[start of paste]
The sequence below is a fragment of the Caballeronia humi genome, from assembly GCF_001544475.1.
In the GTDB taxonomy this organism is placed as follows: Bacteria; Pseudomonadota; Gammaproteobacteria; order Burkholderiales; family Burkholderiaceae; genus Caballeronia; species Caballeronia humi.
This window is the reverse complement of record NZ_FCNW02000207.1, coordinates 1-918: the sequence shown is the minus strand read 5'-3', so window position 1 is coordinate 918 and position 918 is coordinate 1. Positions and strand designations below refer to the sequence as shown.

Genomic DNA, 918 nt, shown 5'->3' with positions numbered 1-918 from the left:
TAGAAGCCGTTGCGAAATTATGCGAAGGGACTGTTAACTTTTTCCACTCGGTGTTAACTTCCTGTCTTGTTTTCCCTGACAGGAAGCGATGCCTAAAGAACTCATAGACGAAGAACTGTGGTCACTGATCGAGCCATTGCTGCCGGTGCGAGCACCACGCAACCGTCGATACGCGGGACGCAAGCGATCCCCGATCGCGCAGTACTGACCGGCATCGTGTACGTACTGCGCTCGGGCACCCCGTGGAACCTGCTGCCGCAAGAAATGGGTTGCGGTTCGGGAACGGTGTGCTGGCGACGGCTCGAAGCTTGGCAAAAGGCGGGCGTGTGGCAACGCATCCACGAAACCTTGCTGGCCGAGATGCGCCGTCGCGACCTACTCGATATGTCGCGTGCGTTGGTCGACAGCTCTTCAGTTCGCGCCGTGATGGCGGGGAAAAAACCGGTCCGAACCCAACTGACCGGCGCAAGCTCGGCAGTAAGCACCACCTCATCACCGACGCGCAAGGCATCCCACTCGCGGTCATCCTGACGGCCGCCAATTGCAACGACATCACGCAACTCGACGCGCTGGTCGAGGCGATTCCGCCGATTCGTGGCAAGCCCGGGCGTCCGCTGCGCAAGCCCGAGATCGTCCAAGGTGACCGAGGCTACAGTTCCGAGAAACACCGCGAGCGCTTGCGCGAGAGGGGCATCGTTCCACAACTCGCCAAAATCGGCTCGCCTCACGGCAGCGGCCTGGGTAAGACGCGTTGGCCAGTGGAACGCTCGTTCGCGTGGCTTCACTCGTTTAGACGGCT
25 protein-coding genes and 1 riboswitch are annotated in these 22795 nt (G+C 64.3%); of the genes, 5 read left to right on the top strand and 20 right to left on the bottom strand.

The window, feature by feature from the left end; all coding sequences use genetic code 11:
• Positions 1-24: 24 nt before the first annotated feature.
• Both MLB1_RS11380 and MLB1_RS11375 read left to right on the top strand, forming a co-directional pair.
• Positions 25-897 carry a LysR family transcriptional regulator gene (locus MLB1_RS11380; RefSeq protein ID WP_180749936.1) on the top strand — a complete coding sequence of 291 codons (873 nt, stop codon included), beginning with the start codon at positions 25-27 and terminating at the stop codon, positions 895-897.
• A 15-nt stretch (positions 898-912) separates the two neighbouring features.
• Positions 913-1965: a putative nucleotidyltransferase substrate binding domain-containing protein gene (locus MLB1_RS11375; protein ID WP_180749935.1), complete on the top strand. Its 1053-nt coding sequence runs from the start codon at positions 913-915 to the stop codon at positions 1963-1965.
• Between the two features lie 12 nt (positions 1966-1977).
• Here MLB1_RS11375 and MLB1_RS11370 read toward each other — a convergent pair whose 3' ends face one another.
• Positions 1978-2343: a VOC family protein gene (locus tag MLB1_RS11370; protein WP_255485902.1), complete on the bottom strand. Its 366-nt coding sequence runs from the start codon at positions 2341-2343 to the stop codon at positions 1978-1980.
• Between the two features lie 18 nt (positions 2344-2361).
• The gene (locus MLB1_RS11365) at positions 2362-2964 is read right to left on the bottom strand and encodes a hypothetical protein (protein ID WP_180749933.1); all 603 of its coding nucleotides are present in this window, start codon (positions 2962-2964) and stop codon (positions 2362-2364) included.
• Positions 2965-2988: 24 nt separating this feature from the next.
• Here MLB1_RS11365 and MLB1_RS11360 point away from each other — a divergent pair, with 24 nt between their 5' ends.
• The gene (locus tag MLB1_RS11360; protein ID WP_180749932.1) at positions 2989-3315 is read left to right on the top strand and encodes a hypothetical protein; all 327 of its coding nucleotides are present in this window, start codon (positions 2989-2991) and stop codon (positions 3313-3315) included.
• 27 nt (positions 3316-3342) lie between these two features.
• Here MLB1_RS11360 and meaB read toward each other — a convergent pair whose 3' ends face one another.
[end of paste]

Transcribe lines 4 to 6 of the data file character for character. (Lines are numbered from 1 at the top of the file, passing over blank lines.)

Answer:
Genomic DNA, 918 nt, shown 5'->3' with positions numbered 1-918 from the left:
TAGAAGCCGTTGCGAAATTATGCGAAGGGACTGTTAACTTTTTCCACTCGGTGTTAACTTCCTGTCTTGTTTTCCCTGACAGGAAGCGATGCCTAAAGAACTCATAGACGAAGAACTGTGGTCACTGATCGAGCCATTGCTGCCGGTGCGAGCACCACGCAACCGTCGATACGCGGGACGCAAGCGATCCCCGATCGCGCAGTACTGACCGGCATCGTGTACGTACTGCGCTCGGGCACCCCGTGGAACCTGCTGCCGCAAGAAATGGGTTGCGGTTCGGGAACGGTGTGCTGGCGACGGCTCGAAGCTTGGCAAAAGGCGGGCGTGTGGCAACGCATCCACGAAACCTTGCTGGCCGAGATGCGCCGTCGCGACCTACTCGATATGTCGCGTGCGTTGGTCGACAGCTCTTCAGTTCGCGCCGTGATGGCGGGGAAAAAACCGGTCCGAACCCAACTGACCGGCGCAAGCTCGGCAGTAAGCACCACCTCATCACCGACGCGCAAGGCATCCCACTCGCGGTCATCCTGACGGCCGCCAATTGCAACGACATCACGCAACTCGACGCGCTGGTCGAGGCGATTCCGCCGATTCGTGGCAAGCCCGGGCGTCCGCTGCGCAAGCCCGAGATCGTCCAAGGTGACCGAGGCTACAGTTCCGAGAAACACCGCGAGCGCTTGCGCGAGAGGGGCATCGTTCCACAACTCGCCAAAATCGGCTCGCCTCACGGCAGCGGCCTGGGTAAGACGCGTTGGCCAGTGGAACGCTCGTTCGCGTGGCTTCACTCGTTTAGACGGCT
25 protein-coding genes and 1 riboswitch are annotated in these 22795 nt (G+C 64.3%); of the genes, 5 read left to right on the top strand and 20 right to left on the bottom strand.